My husband and I both work outside the farm. Our daughter is grown and we couldn't have this place right now w/o both our incomes. That said I certainly admire those who planned better and either own everything outright or don't owe much on what they have. I've been thinking this week about how we need to get things paid off and at least down to manageable on one paycheck. Hubby would like to work full-time on the farm and things would get done in a more timely fashion if he could. So, you've all inspired me to get busy and spend our more "disposable" income on paying things off.
    I love this forum because you're all such and inspiration to me!!
     
  8. Shrek

    Shrek Singletree Moderator Staff Member

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    self sufficiency is just an illusion. Self relience is achieved in degrees as one establishes their social flexibility and perspective to use the people and resources easily at their disposal.
     
  9. Mike in Ohio

    Mike in Ohio Well-Known Member

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    I agree with agmantoo, the biggest issue is health insurance.

    Mike
     
  10. SueD

    SueD Well-Known Member

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    Jena -

    I've missed all the 'personal stuff'! And this question probably has a really obvious answer if I'd been paying more attention.... But:

    Just curious - how does one go about finding 'health insurance for life'????


    Sue
     
  11. Jena

    Jena Well-Known Member

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    First you have to work along time :)

    My husband took an early retirement package last year. Part of the deal was totally paid health/dental/vision insurance for life, for him, spouse and kids.

    Of course, if he dies first I'll have to come up with another option. Yet another incentive to treat him well :)

    Jena
     
  12. Alex

    Alex Well-Known Member

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    Mar 20, 2003
    Location:
    Vancouver, and Moberly Lake, BC, Canada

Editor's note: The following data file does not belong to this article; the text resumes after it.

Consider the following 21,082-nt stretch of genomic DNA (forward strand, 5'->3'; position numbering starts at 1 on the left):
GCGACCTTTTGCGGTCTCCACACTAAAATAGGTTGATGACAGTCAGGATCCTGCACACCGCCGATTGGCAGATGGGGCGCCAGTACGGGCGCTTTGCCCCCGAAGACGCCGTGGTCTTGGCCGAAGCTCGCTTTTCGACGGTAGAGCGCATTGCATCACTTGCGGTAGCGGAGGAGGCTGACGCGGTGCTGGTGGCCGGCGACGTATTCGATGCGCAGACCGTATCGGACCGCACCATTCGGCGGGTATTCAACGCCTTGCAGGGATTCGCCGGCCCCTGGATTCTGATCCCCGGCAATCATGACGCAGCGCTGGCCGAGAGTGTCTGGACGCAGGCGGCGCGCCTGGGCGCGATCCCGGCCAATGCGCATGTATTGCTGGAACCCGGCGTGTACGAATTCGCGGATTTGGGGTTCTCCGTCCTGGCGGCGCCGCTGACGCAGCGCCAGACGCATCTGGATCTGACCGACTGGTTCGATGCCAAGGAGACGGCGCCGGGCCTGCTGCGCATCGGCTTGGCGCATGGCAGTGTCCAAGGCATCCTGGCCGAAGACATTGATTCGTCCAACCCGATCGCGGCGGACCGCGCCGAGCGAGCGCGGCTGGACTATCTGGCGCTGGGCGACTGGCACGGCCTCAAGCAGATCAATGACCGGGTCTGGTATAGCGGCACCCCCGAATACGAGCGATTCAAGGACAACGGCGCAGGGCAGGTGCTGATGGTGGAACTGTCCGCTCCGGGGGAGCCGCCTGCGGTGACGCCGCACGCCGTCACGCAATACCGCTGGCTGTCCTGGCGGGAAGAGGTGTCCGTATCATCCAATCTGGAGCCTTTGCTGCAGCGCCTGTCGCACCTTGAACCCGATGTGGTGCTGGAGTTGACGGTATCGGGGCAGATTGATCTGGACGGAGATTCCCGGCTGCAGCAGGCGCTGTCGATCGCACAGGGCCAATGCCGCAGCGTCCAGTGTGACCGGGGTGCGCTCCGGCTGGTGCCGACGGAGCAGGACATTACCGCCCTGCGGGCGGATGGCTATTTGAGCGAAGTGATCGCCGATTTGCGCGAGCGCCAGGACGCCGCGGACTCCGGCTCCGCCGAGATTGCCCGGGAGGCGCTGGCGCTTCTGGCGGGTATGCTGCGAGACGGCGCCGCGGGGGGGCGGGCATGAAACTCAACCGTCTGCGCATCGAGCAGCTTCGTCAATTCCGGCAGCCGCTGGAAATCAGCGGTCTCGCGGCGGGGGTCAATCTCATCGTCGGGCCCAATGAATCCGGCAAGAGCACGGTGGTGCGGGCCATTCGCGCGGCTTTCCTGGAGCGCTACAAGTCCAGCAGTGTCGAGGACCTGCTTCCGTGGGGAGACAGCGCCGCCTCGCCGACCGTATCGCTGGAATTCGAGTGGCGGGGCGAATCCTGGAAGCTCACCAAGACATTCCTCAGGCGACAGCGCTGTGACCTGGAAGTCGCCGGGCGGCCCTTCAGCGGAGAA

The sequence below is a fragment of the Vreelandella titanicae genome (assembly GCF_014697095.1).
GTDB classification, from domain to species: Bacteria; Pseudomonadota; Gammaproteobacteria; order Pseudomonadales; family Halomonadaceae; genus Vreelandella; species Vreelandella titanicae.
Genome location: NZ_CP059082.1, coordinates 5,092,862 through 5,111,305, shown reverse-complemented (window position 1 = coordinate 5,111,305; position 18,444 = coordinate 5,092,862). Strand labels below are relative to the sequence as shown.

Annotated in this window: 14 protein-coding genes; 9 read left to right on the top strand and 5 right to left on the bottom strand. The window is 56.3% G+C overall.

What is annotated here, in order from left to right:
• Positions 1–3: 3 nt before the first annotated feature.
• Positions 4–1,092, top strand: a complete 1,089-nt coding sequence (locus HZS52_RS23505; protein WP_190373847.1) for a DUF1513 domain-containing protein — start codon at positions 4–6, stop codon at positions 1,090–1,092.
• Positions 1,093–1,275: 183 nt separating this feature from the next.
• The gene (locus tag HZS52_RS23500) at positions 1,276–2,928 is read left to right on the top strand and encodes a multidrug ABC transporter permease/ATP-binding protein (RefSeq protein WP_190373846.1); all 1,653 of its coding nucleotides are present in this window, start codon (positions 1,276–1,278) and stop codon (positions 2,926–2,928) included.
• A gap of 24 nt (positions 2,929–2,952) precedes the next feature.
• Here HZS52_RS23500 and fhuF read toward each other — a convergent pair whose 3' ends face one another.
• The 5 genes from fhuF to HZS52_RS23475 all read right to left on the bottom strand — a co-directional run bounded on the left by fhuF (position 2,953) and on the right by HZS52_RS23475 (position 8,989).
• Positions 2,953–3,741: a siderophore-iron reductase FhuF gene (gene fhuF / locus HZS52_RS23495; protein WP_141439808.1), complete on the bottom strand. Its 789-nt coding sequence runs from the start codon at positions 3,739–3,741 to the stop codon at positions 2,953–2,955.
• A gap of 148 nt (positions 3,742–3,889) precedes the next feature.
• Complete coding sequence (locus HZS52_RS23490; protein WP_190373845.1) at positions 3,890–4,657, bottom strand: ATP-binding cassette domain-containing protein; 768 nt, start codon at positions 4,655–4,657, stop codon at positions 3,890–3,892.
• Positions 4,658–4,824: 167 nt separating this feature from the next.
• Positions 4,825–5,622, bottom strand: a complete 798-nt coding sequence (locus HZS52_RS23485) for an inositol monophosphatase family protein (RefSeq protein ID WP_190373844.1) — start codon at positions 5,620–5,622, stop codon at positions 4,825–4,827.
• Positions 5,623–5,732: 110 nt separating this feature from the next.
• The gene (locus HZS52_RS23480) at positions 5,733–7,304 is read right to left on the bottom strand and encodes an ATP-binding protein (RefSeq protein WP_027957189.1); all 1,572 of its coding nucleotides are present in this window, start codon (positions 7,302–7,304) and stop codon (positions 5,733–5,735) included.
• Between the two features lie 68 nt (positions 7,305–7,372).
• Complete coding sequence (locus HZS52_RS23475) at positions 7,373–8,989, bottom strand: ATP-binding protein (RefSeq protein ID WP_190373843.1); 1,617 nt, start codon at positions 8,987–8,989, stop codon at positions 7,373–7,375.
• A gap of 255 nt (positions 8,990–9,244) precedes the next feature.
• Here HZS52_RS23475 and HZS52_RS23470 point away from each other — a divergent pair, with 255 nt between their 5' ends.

Move to Canada to get Health Insurance for Life. We pay $92 CDN ($70 USD) per month for two of us - for life.

    We could not "live off" the income from our 1/4 Section, the way its set up now. We could live there, with retirement incomes that we have coming, and without working out.

    We will get about $5,900 CDN/$4,500 USD from the hay we sell from 65 acres each year. $5,900 is our share 60/40. If we bought the equipment and did all the work ourselves (instead of none), then we would get about $9800 CDN/ $7,500 USD, less the tractor, baler, rake, mower, hay shed, amortizatons, and less selling expense (if any), fuel, repairs, twine, handling, labour, workers compensation, payroll taxes, accounting costs, etc. Hardly seems worth it, except for all the fun of it.

    Our expenses are about $1,600CDN/$1,200 USD per month for the farm and our living, including income taxes. All land, buildings, tractor, and other items are paid for at the farm. Also we have expenses of about $650 CDN/$500 USD for our condo in Vancouver, the $650 is for condo fees, property tax, electricty, gas, phone, and ASDL internet connection, the condo is paid for too. btw there aren't any property taxes for the "home quarter" at the farm, we get a "Homeowner's Grant" that pays all of the farm property tax (not true at the condo - we have to pay property tax there).

    So our monthly expenses are about $2,250 CDN/ $1,700 USD, even though all things are paid for.

    The farm-cabin-near-Moberly-Lake would pay for it self, if we turned it into a business and hay-farmed (after buying and fixing up another 480 acres) then we would have about 640 acres, with about 600 "open", we would have to buy some more tractors, and everything. I am not sure that is what we want right now. Oh sure it would be lots of fun, and we would have a great time. Have to think about it. I used to do bees, and I really like them. I could make some more hives and enjoy not too big a production of honey. We'll see about that too.

    For now, we are busy with other things, including work. Our goal is just to be there more, work on the cabin, work on the new land, try to make our garden grow.

    Alex